Drenched for the second time, I went back home and changed into dry clothes. Sabura sushi’s student discount on their buffet menu meant I indulged in gluttony and gorged on satays and sushi for the next two hours. Later I found out that this discount is also available in other cities.

  • Golden rule: the weather will always win.

The Other Hogwarts

Wrapped in puffer jackets and sturdy raincoats, I was ready to take over Trondheim the next day. First, I decided to drop by NTNU to see the “Harry Potter” building. Aptly named for the grand regency castle-like exterior and the dark wide halls and sprawling stairways, the building has a super creative name - “The Main Building”. Jokes aside, I couldn't help but be dorky and take multiple photos of this beauty. The castle, err, university building stands on a hilltop, and from the grounds around one can catch glimpse of the city and the fjord too. In the aftermath of this visit, the modern buildings of UiO hurt my inner child each time I am reminded of the majesty that NTNU students get to enjoy.

The Gothic Dream and A Medieval Street

Nidaros Cathedral
Nidaros Cathedral

Next was a church with a 1000-year-old history. Nidaros Cathedral is the final destination of a 640 km pilgrimage route. The church, which had survived multiple fires, is now an iconic building of Trondheim. The stained glasses were beautifully delicate, and the lights inside were kept muted to let them take centrefold.

The interior of Nidaros Cathedral
The interior of Nidaros Cathedral

The intricate wood carving inside was as detailed as the stone sculptures that adorned the exterior walls of the cathedral. The church grounds also include the archbishop’s palace. Here, I saw the King’s Crown and other royal jewellery as well as coronation objects. While the collection here is much smaller than in other European counterparts, the gems added another layer to this fairy tale church.

Bakklandet is a district with streets inspired by the water traffic corridors of Venice.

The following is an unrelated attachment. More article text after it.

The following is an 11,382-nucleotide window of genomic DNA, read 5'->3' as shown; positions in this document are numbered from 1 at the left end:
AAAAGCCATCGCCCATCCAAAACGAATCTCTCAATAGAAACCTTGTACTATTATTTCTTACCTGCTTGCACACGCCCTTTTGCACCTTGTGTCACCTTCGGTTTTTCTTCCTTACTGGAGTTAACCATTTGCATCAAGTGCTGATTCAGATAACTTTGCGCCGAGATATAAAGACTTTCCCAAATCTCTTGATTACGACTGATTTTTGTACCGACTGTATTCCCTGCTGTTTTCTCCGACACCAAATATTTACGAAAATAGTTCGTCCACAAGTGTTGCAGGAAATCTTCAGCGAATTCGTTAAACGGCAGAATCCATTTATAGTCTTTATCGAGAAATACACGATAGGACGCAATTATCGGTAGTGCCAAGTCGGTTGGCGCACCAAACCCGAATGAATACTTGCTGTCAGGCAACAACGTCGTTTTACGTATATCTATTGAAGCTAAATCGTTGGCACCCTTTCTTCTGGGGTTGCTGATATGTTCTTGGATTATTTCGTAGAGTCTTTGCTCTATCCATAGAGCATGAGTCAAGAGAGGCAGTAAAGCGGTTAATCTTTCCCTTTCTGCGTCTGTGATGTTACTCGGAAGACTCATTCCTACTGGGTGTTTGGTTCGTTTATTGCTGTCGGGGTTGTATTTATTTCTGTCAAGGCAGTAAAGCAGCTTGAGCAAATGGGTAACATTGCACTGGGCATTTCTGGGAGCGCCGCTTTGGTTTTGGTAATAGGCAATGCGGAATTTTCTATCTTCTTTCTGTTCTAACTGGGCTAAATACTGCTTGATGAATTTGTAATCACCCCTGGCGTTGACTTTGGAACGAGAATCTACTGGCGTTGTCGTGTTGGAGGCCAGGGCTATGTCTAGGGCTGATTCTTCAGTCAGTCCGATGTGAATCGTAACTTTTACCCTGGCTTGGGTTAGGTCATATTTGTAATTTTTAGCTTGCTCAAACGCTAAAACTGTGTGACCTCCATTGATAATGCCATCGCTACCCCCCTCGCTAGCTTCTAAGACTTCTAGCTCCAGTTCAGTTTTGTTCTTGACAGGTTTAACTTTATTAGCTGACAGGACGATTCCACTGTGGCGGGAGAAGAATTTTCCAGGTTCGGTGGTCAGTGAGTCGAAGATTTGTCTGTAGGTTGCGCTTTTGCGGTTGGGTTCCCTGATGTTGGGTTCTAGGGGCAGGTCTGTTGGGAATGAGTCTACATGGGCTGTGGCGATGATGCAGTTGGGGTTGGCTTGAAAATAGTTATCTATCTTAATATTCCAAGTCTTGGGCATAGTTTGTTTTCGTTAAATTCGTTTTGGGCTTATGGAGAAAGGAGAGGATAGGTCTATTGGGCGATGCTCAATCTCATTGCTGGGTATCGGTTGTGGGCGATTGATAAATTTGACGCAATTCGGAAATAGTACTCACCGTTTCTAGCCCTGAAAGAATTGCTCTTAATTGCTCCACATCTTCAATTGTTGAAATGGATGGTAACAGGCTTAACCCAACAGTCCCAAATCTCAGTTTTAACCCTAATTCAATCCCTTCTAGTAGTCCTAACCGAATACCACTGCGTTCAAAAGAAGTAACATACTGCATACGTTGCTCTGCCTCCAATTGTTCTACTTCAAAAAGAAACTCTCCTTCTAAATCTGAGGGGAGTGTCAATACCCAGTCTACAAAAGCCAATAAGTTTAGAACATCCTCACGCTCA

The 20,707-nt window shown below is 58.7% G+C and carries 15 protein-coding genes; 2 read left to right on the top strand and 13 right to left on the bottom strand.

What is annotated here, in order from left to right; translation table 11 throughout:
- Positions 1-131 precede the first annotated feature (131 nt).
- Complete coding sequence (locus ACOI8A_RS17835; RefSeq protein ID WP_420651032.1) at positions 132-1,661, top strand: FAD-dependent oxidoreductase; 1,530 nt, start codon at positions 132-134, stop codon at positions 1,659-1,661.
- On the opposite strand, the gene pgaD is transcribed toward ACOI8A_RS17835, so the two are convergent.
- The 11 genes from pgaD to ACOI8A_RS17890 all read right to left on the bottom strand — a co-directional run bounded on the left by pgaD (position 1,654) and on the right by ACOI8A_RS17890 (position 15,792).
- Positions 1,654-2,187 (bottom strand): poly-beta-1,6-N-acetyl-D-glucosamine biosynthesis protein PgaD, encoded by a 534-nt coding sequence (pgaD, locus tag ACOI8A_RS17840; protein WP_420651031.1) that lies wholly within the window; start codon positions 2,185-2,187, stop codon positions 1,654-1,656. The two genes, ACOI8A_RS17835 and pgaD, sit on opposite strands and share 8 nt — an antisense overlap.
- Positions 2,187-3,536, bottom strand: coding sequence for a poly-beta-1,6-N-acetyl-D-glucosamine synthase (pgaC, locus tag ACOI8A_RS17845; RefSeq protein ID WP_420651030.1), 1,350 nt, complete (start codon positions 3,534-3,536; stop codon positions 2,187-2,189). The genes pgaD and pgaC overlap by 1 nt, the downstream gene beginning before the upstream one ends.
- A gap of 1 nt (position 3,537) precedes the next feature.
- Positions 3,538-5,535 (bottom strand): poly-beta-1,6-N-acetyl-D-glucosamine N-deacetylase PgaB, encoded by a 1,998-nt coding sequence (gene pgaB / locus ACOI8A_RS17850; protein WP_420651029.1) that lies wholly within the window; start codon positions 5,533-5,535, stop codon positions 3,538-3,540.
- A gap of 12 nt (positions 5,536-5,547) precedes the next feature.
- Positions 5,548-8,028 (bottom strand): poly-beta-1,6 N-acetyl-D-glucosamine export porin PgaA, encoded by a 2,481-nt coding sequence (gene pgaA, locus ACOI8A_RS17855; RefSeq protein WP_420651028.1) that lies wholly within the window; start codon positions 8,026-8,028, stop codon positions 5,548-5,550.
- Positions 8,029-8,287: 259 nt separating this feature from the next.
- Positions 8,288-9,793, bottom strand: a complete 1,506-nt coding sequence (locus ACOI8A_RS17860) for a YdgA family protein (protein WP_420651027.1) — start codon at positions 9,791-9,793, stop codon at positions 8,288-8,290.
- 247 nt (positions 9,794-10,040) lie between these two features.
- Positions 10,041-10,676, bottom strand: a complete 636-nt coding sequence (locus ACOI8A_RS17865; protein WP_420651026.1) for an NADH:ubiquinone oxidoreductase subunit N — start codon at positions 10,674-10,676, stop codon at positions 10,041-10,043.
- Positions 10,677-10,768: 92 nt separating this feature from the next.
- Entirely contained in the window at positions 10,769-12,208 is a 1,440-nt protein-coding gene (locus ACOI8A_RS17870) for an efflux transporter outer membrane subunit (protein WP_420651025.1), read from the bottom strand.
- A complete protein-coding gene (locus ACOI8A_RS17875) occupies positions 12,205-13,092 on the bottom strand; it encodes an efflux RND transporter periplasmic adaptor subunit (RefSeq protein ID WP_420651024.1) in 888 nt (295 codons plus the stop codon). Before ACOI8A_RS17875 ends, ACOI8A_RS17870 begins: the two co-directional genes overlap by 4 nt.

Bakklandet is a district with streets inspired by the water traffic corridors of Venice.

A little path took us to the Bakklandet. This district is much like a smaller version of the famed Nyhven streets of Copenhagen, which were also inspired by the water traffic corridors of Venice. The bright coloured wooden houses sit on the sides of canals on narrow cobblestone streets. And it was here that I got to scar my mother’s sentiments after enjoying a heavenly bowl of stew in the Baklandet Skydsstation. This cosy little bistro serves generous portions of Norwegian cuisine that one should not miss if in Trondheim. Down the street there are arrays of pubs, galleries and novelty stores to keep one occupied afterwards.

A heavenly bowl of luxurious reindeer stew
A heavenly bowl of luxurious reindeer stew

The Ending

The last stop on my itinerary was the Egon restaurant situated at the very top of Tyholttårnet, a radio tower. Standing at 126 metres, this is the tallest building in Trondheim. The restaurant was revolving, and I was able to get a bird’s eye view of the entire city. I went in the evening to catch the vistas of the city both during the day and nighttime. The food is alright, and the restaurant has a budget-friendly buffet pizza offer. However, it is the panoramic view that makes this visit exceptional.

The next morning, I took the train back to Oslo. This time I got to enjoy the view of snow-capped mountains and rural villages shining in the sunlight. The train journey with the spectacular changing landscape was the perfect ending to a fun weekend.